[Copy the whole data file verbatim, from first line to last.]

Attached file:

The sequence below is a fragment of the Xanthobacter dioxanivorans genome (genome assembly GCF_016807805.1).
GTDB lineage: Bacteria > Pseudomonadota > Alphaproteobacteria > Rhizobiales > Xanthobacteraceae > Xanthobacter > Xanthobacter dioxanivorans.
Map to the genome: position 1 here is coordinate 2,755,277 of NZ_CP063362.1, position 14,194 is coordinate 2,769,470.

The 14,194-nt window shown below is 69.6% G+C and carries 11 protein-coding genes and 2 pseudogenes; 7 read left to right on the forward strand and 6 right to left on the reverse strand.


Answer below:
The sequence below is a fragment of the Xanthobacter dioxanivorans genome (genome assembly GCF_016807805.1).
GTDB lineage: Bacteria > Pseudomonadota > Alphaproteobacteria > Rhizobiales > Xanthobacteraceae > Xanthobacter > Xanthobacter dioxanivorans.
Map to the genome: position 1 here is coordinate 2,755,277 of NZ_CP063362.1, position 14,194 is coordinate 2,769,470.

The 14,194-nt window shown below is 69.6% G+C and carries 11 protein-coding genes and 2 pseudogenes; 7 read left to right on the forward strand and 6 right to left on the reverse strand.